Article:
In a gig economy, large numbers of people work in part-time or temporary positions or as independent contractors. The result of a gig economy is cheaper, more efficient services, such as Uber or Airbnb, for those willing to use them. People who don't use technological services such as the Internet may be left behind by the benefits of the gig economy. Cities tend to have the most highly developed services and are the most entrenched in the gig economy.
A wide variety of positions fall into the category of a gig. The work can range from driving for Lyft or delivering food to writing code or freelance articles. Adjunct and part-time professors, for example, are contracted employees as opposed to tenure-track or tenured professors. Colleges and universities can cut costs and match professors to their academic needs by hiring more adjunct and part-time professors.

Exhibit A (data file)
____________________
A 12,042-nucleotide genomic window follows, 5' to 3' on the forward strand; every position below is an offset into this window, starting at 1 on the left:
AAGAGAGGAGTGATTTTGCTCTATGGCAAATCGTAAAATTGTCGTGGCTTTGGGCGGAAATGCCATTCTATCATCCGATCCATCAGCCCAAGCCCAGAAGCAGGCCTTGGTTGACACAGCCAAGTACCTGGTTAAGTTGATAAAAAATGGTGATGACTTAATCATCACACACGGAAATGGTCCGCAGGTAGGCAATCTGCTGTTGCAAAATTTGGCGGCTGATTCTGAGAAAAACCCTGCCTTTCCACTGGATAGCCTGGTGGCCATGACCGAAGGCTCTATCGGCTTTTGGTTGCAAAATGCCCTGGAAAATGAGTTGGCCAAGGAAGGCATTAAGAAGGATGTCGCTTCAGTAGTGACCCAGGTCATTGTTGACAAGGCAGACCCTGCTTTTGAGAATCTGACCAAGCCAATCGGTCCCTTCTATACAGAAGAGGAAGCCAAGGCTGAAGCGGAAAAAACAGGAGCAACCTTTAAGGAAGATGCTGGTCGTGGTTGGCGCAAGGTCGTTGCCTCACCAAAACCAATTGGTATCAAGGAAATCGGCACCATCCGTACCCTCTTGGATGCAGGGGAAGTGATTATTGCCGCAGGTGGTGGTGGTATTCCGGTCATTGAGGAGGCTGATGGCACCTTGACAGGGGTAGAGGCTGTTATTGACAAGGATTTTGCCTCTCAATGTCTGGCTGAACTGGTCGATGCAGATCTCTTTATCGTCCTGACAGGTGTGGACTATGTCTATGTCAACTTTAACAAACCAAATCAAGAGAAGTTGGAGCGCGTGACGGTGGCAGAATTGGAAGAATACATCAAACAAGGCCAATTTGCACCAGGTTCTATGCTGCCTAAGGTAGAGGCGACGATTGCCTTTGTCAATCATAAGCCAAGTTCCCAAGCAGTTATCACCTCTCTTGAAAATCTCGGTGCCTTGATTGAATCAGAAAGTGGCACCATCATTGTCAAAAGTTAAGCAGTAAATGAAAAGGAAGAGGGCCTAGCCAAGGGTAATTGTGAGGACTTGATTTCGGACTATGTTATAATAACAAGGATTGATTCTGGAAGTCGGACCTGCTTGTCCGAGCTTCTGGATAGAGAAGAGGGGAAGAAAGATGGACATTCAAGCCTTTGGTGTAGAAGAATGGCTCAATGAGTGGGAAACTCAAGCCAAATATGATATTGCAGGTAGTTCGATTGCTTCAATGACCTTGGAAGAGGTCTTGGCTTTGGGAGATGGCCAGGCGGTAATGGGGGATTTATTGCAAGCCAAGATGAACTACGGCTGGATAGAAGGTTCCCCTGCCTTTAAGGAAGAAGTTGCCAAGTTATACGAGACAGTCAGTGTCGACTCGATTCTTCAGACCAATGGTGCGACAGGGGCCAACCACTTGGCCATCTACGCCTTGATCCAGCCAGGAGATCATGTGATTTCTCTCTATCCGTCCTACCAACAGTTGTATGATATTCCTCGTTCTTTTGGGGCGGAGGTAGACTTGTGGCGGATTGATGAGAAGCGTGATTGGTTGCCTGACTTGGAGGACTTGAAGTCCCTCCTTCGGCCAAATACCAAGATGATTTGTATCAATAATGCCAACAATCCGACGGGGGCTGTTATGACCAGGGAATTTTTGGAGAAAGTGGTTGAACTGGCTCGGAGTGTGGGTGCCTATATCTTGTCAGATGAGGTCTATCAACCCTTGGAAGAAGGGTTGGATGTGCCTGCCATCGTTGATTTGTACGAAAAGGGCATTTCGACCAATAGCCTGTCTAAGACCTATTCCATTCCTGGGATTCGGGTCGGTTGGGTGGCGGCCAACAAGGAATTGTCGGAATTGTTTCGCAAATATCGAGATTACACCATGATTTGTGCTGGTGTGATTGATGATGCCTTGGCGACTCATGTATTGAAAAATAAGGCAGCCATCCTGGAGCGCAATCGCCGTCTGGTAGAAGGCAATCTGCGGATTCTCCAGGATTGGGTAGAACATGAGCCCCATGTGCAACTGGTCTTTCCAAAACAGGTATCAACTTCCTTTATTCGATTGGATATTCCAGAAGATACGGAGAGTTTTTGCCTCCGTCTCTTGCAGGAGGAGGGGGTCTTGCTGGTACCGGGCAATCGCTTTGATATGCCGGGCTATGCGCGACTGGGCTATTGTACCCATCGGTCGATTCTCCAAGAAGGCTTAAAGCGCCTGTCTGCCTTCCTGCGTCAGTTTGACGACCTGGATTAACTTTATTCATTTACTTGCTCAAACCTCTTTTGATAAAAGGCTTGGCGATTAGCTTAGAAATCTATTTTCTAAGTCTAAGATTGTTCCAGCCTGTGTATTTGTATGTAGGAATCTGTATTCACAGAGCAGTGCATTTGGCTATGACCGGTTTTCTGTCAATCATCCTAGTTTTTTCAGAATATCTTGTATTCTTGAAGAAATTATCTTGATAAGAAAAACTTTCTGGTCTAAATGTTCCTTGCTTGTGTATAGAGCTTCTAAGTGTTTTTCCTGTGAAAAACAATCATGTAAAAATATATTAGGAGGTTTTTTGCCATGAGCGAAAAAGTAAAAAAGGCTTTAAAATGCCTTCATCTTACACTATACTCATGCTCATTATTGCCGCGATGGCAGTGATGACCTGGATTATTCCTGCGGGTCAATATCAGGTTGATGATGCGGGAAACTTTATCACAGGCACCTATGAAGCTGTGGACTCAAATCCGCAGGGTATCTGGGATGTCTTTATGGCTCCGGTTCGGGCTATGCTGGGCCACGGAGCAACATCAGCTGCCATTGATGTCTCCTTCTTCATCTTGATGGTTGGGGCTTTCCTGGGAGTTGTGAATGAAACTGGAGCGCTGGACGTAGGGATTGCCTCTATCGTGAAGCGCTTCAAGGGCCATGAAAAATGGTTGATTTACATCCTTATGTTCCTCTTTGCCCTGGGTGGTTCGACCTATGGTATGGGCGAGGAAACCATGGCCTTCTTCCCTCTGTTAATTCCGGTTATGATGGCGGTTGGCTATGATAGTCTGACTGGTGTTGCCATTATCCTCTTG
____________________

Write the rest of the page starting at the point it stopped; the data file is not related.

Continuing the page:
What Is the gig economy?
In a gig economy, temporary, flexible jobs are commonplace and companies tend to hire independent contractors and freelancers instead of full-time employees. A gig economy undermines the traditional economy of full-time workers who often focus on their career development.